UPDATE: COVID-19 Presents Another Opportunity for Leave Sharing

In a prior blog post, we discussed how COVID-19 presented a potential opportunity for employers to set up a leave-sharing program for those affected by COVID-19. At that time, we discussed IRS guidance related to major disaster leave-sharing programs.  Those programs, if a very specific set of circumstances are met,  permit employees to make a tax-free donation of leave if made to an employer-sponsored leave bank for use by other employees adversely affected by a  national emergency (such as COVID-19).

As many travel restrictions are still in place and many individuals are still apprehensive about taking that summer vacation, you may find you have employees with higher than usual PTO banks this year.  In good news for employees and employers, the IRS  recently issued  guidance on leave-donation programs through Notice 2020-46, which provides some of the same benefits as the program in our earlier post discussed but with far fewer hoops.

As a refresher, normally an employee who donates vacation, sick, or personal leave in any type of leave-sharing or leave-donation program will have taxable income equal to the value of the donated time, based on their normal rate of pay. This general rule applies to all programs, including employer-sponsored programs that allow employees to donate paid leave in exchange for a charitable contribution by their employer.

With Notice 2020-46, the IRS provides an exception to this general rule and gives preferential tax treatment to both employees and employers, but only if the charitable contributions made under a leave-donation program are: (1) made to a charitable organization (described in section 170(c) of the Code) for the relief of victims of the COVID-19 pandemic in the affected geographic areas; and (2) paid to the charitable organization before January 1, 2021.  The new guidance allows employees to forgo or “donate” leave under an employer-sponsored program tax-free; the value of the leave is not taxable income, and does not appear on the employees W-2. In addition, the employer that makes the charitable contributions as a result of donated leave can deduct the payments as a business expense.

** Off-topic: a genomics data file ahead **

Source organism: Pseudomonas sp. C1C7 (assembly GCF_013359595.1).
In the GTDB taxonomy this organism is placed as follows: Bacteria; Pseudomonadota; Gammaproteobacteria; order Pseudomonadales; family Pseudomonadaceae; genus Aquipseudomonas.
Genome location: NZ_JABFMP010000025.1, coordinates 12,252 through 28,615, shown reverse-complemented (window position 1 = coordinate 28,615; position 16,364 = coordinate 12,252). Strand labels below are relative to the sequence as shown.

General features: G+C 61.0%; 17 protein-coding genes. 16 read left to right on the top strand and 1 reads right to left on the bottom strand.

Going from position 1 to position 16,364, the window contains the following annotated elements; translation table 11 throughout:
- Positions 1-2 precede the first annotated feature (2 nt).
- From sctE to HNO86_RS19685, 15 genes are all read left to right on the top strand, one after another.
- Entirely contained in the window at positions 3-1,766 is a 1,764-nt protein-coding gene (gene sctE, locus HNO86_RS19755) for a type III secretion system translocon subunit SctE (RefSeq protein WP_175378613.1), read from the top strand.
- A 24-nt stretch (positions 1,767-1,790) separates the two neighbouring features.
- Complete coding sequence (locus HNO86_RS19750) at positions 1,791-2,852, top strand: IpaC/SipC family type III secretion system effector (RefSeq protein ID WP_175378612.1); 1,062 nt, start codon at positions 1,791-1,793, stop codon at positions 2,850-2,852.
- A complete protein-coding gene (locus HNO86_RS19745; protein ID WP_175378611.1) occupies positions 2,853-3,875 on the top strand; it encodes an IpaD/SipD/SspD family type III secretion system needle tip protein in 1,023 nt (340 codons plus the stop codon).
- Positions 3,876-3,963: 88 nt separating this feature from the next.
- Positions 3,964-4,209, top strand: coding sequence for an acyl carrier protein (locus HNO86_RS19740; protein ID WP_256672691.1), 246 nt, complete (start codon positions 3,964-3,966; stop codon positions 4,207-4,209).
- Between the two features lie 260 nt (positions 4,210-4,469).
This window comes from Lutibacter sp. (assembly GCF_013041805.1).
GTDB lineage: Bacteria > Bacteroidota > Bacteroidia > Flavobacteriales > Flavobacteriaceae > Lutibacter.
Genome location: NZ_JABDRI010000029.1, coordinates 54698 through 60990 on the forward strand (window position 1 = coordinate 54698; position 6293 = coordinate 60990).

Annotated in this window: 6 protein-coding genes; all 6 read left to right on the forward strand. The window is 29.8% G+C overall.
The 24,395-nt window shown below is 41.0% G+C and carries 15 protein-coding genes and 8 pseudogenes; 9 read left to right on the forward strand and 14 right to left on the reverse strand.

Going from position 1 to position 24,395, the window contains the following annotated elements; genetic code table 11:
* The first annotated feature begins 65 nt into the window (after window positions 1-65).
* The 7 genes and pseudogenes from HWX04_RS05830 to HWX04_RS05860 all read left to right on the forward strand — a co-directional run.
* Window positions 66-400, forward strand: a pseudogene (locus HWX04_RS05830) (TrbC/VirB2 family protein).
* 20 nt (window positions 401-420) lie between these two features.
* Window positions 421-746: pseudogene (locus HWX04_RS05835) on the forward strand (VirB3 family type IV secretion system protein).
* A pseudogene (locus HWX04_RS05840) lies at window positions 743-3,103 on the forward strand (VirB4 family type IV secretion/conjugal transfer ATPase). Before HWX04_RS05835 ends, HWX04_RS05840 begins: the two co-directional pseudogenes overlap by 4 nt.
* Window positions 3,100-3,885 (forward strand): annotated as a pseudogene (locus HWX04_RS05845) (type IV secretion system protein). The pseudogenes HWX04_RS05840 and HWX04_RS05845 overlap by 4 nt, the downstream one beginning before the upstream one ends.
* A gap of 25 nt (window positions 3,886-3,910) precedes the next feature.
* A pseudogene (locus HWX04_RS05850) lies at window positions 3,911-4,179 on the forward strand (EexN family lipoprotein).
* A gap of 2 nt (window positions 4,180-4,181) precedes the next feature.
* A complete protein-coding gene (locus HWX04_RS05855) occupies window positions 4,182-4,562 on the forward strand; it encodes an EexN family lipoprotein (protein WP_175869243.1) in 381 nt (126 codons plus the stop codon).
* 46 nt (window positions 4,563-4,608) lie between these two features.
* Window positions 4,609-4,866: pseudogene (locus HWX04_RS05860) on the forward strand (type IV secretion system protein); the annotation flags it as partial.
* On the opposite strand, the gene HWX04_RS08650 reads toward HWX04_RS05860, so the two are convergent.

This new guidance is very welcome and provides a relatively easy way for employees and employers to help individuals impacted by the pandemic.  For questions about setting up a leave-sharing plan under 2020-46 or any other benefit issues, please reach out to any of Graydon’s labor and employment or employee benefits attorneys.

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